Frontiers, which publishes peer-reviewed open-access scientific journals, recently published findings from Multidetector Computed Tomography (CT) scans on three mummies from South America, dated almost 1,000 years back. Additionally, the researchers found that one of them died due to natural causes, whereas two of those mummies were possibly fatally bludgeoned and stabbed.
In the latest study, researchers investigated three South American mummies predating the Colonial Spanish period, as stated in Frontiers. Consequently, the mummies date between 900 CE (Common Era) and 1300 CE. According to the researchers, they belong to Chile and Peru; two are male, and one is female.
Andreas Nerlich, the study’s co-author and a pathologist at the Academic Clinic Munich-Bogenhausen (Germany), disclosed that researchers brought the mummies to Europe in the mid or late 19th century. But, this is the first time a study employed comprehensive modern imaging to investigate them. Hence, with the help of CT scans, they studied the mummies’ ages, state of preservation, and possible causes of death.
The Results of the CT scans
The team found that one mummy, now at the University of Marburg (Germany), buried in a typical burial bundle, initially believed as a female, was a male. In addition, Frontiers noted, “that he most likely originated from the Arica region in Northern Chile and was possibly part of a fishing community.” But, what was interesting is that in the paper, researchers wrote, “There is no doubt that the individual of the Marburg mummy was a victim of a severe and finally lethal interpersonal violence.”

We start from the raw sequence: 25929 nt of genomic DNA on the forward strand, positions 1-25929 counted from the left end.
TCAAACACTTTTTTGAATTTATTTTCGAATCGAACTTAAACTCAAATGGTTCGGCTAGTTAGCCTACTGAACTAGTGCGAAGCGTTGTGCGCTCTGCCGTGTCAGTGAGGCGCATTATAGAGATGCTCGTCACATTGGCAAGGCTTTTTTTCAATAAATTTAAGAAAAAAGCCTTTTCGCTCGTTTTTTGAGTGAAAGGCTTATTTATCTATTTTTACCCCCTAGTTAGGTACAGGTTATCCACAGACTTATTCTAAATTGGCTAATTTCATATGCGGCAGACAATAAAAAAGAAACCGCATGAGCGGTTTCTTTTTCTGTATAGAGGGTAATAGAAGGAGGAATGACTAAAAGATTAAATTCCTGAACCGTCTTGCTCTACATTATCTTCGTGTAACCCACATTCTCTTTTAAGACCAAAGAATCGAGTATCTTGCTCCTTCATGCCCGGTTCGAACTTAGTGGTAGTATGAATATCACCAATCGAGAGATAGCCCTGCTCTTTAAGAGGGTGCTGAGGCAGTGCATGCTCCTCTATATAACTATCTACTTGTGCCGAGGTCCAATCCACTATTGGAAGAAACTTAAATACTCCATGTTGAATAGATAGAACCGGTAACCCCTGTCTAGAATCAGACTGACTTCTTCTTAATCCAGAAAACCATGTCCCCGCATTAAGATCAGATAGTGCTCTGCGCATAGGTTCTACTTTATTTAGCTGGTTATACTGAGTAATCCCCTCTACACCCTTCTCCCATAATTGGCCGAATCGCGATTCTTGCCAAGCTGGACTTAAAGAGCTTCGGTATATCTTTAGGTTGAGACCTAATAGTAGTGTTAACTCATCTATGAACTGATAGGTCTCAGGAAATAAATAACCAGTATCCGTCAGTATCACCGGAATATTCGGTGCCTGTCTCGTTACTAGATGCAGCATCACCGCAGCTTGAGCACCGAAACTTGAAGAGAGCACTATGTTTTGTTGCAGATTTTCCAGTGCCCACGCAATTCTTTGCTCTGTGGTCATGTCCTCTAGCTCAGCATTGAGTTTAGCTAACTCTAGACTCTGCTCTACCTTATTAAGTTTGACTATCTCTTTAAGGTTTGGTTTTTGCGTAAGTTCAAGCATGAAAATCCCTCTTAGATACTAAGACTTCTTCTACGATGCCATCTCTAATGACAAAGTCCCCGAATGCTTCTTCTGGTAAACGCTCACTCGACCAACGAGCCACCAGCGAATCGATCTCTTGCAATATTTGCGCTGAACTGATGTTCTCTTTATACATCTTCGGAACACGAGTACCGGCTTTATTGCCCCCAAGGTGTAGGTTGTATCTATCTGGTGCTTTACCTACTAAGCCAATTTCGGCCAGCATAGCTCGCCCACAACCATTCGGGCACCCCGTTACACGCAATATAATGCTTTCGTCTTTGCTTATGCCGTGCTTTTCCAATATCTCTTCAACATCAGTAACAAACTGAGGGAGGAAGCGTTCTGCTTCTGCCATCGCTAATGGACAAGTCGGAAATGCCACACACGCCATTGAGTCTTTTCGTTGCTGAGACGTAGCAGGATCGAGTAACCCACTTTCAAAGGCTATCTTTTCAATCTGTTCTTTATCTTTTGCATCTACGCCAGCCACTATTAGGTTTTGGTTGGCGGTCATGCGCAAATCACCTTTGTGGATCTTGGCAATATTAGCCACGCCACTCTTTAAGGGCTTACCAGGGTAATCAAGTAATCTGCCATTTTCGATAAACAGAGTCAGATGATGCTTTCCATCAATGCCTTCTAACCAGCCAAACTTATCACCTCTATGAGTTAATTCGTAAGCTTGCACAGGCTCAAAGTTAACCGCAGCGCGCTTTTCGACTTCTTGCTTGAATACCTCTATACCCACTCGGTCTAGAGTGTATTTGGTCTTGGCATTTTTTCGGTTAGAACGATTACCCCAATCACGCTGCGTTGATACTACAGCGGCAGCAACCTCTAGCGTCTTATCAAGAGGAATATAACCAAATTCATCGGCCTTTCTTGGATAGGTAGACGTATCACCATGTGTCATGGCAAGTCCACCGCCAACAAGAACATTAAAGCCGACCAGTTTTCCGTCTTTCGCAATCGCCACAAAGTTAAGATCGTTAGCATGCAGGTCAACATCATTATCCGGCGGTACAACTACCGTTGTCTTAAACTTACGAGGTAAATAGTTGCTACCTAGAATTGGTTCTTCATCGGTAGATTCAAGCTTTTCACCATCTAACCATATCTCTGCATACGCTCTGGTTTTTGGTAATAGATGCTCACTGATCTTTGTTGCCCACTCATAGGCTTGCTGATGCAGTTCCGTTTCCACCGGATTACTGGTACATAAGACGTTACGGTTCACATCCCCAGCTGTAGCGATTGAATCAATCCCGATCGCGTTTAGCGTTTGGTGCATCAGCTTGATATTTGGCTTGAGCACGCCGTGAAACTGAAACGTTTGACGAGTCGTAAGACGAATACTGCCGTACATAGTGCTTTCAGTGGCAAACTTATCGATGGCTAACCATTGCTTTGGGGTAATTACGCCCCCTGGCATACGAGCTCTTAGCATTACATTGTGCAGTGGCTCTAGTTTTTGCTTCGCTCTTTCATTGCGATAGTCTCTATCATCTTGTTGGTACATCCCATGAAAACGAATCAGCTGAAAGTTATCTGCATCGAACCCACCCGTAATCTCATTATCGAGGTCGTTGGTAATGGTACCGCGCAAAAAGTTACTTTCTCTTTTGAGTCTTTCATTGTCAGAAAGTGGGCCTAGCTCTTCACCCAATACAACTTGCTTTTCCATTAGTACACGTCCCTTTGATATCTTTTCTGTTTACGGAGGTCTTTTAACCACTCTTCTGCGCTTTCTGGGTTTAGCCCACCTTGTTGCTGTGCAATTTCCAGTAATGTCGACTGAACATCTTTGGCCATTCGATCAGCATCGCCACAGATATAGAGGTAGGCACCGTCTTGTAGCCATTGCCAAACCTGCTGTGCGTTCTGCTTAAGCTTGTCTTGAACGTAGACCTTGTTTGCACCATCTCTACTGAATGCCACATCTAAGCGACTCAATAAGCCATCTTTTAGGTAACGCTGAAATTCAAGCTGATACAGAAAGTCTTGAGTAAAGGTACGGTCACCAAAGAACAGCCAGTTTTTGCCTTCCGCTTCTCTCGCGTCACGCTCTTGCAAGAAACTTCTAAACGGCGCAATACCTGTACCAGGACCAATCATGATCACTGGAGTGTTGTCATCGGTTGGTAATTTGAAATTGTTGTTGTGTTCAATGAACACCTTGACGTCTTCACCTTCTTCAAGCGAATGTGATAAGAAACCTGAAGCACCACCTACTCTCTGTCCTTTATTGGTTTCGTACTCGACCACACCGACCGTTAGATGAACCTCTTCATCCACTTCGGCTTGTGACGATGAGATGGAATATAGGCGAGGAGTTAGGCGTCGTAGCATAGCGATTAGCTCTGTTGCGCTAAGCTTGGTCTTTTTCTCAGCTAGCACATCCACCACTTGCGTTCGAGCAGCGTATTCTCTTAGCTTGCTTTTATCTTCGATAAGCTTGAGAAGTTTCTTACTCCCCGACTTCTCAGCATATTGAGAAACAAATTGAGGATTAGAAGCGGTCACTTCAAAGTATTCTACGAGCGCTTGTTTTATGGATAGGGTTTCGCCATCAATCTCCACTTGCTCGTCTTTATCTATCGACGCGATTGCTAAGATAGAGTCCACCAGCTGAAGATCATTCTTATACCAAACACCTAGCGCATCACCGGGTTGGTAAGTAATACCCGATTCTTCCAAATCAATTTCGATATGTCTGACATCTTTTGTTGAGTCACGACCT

On top of that, the team documented a heavy blow to the man’s face and proof of a stab wound. In addition, they found that the stab wound possibly lacerated an aorta and punctured a lung. Hence, they believe that the cause of death was likely due to blood loss from the stab wound.
Moreover, the study revealed that the “Delémont” natural mummies belong to an adult male and an adult female, respectively. And the team found numerous skull fractures that seem to have healed in life in the male mummy. Therefore, they believe that the male mummy suffered from recurrent trauma. Additionally, researchers found dislocated parts of the cervical spine. Thus, it indicated that the male suffered from a massive blow at the back of the head, which the team believes is the cause of death.
Following the results of the CT scans, Nerlich stated, “Violent trauma rates in South American populations seem to have been even higher than previous studies on skulls or mere skeletons had indicated.” He also said previous studies on skulls from Northern Chile and Peru indicated a trauma rate of between 5% and 35%. But, now, he thinks it could be higher based on the recent study. Finally, Nerlich remarked that the team believes “similar investigations of further mummies from museums/collections may provide them more information about trauma types and rates.”